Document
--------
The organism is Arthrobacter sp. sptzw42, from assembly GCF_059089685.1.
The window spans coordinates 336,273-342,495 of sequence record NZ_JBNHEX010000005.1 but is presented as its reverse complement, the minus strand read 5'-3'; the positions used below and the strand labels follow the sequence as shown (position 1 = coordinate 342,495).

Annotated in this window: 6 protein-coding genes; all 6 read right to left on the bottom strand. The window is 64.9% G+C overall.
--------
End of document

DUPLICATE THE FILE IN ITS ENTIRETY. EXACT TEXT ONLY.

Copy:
The organism is Arthrobacter sp. sptzw42, from assembly GCF_059089685.1.
The window spans coordinates 336,273-342,495 of sequence record NZ_JBNHEX010000005.1 but is presented as its reverse complement, the minus strand read 5'-3'; the positions used below and the strand labels follow the sequence as shown (position 1 = coordinate 342,495).

Annotated in this window: 6 protein-coding genes; all 6 read right to left on the bottom strand. The window is 64.9% G+C overall.